So he enrolled in a creative writing class at Southern Methodist University, where he found himself surrounded by other people who likewise believed their muses were being crushed by sitting in cubicles beneath fluorescent lighting. Clarke learned how to create a narrative, how to write dialogue that actually sounded the way people speak, how to stop over-thinking the story. He fell in with a group that included commercial real estate appraiser Harry Hunsicker (whose noir novel Still River was published in May by St. Martin's), Doris Elaine Sauter (co-editor of What if Our World is Their Heaven, a collection of conversations with author Phillip K. Dick) and other aspiring novelists. They eventually formed a Wednesday-night writers' group, which began at Legal Grounds and still exists today.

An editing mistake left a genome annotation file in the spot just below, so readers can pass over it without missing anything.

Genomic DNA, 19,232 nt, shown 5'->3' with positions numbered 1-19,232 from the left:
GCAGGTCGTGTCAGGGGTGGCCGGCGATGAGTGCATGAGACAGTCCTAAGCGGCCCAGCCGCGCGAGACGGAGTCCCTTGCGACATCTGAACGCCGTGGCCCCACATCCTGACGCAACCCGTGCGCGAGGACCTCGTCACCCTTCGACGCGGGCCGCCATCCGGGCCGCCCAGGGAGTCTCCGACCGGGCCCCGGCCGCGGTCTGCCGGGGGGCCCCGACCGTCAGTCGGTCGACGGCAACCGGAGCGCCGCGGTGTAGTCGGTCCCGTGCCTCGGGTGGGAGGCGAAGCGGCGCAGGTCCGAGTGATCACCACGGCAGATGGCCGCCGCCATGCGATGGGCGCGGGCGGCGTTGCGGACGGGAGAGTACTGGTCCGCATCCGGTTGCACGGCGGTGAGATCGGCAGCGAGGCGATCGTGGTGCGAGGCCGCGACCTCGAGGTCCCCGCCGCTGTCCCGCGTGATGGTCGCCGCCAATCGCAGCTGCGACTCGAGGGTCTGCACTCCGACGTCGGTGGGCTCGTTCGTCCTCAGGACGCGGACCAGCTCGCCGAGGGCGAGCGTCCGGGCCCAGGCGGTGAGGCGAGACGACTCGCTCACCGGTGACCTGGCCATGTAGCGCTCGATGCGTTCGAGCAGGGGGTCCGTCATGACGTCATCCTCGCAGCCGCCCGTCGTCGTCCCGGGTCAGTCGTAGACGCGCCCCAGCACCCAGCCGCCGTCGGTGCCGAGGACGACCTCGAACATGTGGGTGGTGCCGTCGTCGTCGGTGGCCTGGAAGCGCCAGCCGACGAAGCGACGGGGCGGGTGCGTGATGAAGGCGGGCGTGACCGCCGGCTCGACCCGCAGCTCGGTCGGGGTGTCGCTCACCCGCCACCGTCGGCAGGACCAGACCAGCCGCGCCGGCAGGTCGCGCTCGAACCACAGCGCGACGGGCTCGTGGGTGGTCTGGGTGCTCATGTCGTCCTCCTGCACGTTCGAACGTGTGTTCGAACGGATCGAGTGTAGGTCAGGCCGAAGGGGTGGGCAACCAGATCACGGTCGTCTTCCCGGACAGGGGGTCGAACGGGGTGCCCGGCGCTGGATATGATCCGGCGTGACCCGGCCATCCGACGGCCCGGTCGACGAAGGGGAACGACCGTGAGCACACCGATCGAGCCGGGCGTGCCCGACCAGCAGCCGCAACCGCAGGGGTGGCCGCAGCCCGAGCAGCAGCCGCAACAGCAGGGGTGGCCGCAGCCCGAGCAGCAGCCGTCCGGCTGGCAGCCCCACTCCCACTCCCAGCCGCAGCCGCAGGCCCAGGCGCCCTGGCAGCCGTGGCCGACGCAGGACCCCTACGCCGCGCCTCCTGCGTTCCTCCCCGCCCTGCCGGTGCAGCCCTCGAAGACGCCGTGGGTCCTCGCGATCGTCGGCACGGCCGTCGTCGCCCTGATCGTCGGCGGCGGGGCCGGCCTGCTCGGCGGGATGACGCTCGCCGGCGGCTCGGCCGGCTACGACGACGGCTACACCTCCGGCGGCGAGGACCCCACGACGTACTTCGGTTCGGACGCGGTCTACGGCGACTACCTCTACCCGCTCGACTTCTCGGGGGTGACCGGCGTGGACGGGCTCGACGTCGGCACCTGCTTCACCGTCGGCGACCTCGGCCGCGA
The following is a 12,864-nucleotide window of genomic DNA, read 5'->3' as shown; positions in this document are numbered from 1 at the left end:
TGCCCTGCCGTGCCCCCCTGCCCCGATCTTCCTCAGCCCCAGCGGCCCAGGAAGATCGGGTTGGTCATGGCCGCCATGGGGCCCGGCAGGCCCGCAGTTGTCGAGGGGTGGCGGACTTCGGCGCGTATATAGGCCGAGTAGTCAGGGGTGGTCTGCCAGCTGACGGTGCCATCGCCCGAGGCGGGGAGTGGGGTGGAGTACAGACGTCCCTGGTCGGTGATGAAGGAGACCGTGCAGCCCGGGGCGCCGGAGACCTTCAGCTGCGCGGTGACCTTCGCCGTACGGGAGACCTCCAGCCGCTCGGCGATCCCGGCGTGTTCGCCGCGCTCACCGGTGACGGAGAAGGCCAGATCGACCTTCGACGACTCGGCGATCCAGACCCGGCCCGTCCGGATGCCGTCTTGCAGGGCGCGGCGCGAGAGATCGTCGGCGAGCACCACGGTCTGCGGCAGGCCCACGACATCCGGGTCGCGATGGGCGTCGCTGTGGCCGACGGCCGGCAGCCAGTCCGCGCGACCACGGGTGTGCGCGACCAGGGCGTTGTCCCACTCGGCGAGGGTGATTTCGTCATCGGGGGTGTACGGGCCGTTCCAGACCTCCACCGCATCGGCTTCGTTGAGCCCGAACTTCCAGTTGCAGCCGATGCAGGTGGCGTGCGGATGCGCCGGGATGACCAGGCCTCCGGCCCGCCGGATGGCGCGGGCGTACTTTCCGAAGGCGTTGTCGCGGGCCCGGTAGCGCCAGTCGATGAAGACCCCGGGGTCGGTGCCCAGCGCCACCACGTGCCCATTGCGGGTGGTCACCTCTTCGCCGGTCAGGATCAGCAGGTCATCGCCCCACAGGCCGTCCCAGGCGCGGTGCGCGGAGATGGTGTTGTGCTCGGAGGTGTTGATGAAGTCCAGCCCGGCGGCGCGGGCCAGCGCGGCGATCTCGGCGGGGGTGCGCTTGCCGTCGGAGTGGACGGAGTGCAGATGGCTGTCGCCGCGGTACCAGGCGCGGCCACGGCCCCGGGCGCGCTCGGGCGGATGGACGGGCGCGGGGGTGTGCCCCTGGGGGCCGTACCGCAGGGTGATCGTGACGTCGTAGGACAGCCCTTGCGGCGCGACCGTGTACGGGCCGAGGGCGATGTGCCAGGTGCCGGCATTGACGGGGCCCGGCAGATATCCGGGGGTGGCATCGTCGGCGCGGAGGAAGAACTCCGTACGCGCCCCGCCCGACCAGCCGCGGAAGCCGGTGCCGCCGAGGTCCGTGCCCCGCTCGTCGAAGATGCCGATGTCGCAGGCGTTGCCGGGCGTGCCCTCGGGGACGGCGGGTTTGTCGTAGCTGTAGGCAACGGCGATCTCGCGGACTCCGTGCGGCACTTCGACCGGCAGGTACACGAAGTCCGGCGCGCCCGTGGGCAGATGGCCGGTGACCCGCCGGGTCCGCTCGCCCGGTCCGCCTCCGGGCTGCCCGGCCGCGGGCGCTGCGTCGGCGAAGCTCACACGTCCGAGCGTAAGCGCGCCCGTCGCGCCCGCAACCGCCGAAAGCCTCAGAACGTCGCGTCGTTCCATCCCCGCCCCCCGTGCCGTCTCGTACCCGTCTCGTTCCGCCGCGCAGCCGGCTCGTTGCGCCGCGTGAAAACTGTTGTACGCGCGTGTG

When Clarke finished The Worthy, he was in his late 20s, sort of broke but also pretty sure he'd sell the book and make a million bucks. That's the way the publishing world works, right? Well, actually...
For years, his local literary agent, the mighty Jan Miller, shopped the book up and down Manhattan Island with no takers. Four years of writing, and then nothing. Fact is, the only reason Clarke even wrote Lord Vishnu's Love Handles was to give Miller something new to shop and something to keep her interested. But it didn't work. She gave up, and Clarke gave up. It could have been worse, actually. He was getting pretty good gigs in advertising by this point--at McCann, then at DDB Worldwide, where he was creative director. Self-publishing didn't seem so bad, even if the name MiddleFinger smelled just a little bitter. At least he'd get to design the book covers.